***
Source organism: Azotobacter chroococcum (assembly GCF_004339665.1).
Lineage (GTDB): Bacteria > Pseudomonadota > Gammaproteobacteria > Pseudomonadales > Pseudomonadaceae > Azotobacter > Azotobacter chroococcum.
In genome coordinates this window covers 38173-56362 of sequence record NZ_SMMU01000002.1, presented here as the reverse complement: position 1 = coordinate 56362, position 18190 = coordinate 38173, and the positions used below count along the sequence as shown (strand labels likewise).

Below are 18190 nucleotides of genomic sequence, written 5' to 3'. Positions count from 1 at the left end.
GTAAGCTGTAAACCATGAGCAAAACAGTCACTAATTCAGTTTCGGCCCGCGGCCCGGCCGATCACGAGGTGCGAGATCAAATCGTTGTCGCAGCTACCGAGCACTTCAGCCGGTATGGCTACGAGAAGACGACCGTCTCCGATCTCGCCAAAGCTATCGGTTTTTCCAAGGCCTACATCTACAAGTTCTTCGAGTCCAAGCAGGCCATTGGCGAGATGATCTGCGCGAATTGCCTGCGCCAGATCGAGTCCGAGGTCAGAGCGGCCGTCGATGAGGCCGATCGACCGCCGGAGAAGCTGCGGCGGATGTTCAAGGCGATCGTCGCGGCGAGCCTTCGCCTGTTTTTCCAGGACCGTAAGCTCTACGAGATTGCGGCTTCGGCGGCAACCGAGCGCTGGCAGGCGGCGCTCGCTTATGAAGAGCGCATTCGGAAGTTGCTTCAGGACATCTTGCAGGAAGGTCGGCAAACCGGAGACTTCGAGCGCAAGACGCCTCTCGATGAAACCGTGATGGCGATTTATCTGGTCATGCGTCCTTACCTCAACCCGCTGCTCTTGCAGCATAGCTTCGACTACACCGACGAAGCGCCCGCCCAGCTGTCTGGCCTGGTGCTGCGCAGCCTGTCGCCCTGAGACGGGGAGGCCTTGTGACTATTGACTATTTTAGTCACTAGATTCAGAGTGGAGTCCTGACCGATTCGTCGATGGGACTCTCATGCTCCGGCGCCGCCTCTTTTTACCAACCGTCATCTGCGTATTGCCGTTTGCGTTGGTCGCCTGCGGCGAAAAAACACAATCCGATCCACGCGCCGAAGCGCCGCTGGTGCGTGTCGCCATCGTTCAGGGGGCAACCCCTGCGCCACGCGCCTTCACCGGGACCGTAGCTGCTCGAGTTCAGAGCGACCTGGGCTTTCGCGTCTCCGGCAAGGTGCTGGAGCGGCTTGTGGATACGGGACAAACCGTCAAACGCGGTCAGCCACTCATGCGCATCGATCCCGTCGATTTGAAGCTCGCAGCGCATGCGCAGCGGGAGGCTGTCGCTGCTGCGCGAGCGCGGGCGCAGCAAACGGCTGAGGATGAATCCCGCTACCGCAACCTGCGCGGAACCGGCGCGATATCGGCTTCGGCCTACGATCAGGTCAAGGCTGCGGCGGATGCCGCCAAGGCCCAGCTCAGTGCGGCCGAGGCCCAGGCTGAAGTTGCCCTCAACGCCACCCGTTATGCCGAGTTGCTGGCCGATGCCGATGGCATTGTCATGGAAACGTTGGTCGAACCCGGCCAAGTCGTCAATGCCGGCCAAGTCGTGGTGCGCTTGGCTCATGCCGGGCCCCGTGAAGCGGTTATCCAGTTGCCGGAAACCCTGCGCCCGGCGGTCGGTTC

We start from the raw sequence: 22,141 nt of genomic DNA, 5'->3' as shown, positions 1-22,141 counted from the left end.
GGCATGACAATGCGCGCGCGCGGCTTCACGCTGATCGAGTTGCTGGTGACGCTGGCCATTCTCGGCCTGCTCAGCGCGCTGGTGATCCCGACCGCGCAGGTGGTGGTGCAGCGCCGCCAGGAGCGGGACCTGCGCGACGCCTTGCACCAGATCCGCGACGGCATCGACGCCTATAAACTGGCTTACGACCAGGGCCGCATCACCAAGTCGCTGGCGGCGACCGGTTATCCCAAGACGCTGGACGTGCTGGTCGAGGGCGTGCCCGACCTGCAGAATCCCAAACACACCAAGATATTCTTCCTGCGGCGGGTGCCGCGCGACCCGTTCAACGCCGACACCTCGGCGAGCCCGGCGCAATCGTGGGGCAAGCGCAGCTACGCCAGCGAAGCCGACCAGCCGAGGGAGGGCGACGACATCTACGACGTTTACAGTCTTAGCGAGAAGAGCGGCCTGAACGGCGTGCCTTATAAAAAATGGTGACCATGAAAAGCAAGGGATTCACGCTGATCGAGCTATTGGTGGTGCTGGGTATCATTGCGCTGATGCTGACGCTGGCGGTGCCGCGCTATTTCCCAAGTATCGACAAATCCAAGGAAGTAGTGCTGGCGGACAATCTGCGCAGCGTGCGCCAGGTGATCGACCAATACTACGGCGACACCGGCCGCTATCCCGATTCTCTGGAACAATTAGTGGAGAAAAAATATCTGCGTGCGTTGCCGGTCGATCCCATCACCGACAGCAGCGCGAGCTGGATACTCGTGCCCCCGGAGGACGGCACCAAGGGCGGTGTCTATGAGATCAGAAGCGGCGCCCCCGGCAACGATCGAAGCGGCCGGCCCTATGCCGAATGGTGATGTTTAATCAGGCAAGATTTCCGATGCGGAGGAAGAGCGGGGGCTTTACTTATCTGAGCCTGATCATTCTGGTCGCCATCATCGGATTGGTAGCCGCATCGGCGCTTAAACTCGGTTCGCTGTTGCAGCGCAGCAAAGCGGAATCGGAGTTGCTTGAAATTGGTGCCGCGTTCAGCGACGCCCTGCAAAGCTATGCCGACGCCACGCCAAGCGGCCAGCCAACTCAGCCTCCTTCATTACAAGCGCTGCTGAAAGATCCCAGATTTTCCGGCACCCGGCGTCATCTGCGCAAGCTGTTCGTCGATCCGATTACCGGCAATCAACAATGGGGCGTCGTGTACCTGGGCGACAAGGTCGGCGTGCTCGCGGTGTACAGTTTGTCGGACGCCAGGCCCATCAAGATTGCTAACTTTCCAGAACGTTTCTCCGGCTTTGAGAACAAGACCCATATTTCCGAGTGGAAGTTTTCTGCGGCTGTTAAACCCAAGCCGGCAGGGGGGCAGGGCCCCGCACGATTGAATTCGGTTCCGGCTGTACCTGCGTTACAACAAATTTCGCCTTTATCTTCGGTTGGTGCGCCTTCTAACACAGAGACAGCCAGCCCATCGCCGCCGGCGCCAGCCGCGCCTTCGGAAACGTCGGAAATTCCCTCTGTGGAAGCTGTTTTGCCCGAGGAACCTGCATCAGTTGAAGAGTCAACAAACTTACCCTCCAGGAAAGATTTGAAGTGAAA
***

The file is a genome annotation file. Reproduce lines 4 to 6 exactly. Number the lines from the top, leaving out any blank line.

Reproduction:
Below are 18190 nucleotides of genomic sequence, written 5' to 3'. Positions count from 1 at the left end.
GTAAGCTGTAAACCATGAGCAAAACAGTCACTAATTCAGTTTCGGCCCGCGGCCCGGCCGATCACGAGGTGCGAGATCAAATCGTTGTCGCAGCTACCGAGCACTTCAGCCGGTATGGCTACGAGAAGACGACCGTCTCCGATCTCGCCAAAGCTATCGGTTTTTCCAAGGCCTACATCTACAAGTTCTTCGAGTCCAAGCAGGCCATTGGCGAGATGATCTGCGCGAATTGCCTGCGCCAGATCGAGTCCGAGGTCAGAGCGGCCGTCGATGAGGCCGATCGACCGCCGGAGAAGCTGCGGCGGATGTTCAAGGCGATCGTCGCGGCGAGCCTTCGCCTGTTTTTCCAGGACCGTAAGCTCTACGAGATTGCGGCTTCGGCGGCAACCGAGCGCTGGCAGGCGGCGCTCGCTTATGAAGAGCGCATTCGGAAGTTGCTTCAGGACATCTTGCAGGAAGGTCGGCAAACCGGAGACTTCGAGCGCAAGACGCCTCTCGATGAAACCGTGATGGCGATTTATCTGGTCATGCGTCCTTACCTCAACCCGCTGCTCTTGCAGCATAGCTTCGACTACACCGACGAAGCGCCCGCCCAGCTGTCTGGCCTGGTGCTGCGCAGCCTGTCGCCCTGAGACGGGGAGGCCTTGTGACTATTGACTATTTTAGTCACTAGATTCAGAGTGGAGTCCTGACCGATTCGTCGATGGGACTCTCATGCTCCGGCGCCGCCTCTTTTTACCAACCGTCATCTGCGTATTGCCGTTTGCGTTGGTCGCCTGCGGCGAAAAAACACAATCCGATCCACGCGCCGAAGCGCCGCTGGTGCGTGTCGCCATCGTTCAGGGGGCAACCCCTGCGCCACGCGCCTTCACCGGGACCGTAGCTGCTCGAGTTCAGAGCGACCTGGGCTTTCGCGTCTCCGGCAAGGTGCTGGAGCGGCTTGTGGATACGGGACAAACCGTCAAACGCGGTCAGCCACTCATGCGCATCGATCCCGTCGATTTGAAGCTCGCAGCGCATGCGCAGCGGGAGGCTGTCGCTGCTGCGCGAGCGCGGGCGCAGCAAACGGCTGAGGATGAATCCCGCTACCGCAACCTGCGCGGAACCGGCGCGATATCGGCTTCGGCCTACGATCAGGTCAAGGCTGCGGCGGATGCCGCCAAGGCCCAGCTCAGTGCGGCCGAGGCCCAGGCTGAAGTTGCCCTCAACGCCACCCGTTATGCCGAGTTGCTGGCCGATGCCGATGGCATTGTCATGGAAACGTTGGTCGAACCCGGCCAAGTCGTCAATGCCGGCCAAGTCGTGGTGCGCTTGGCTCATGCCGGGCCCCGTGAAGCGGTTATCCAGTTGCCGGAAACCCTGCGCCCGGCGGTCGGTTC

We start from the raw sequence: 22,141 nt of genomic DNA, 5'->3' as shown, positions 1-22,141 counted from the left end.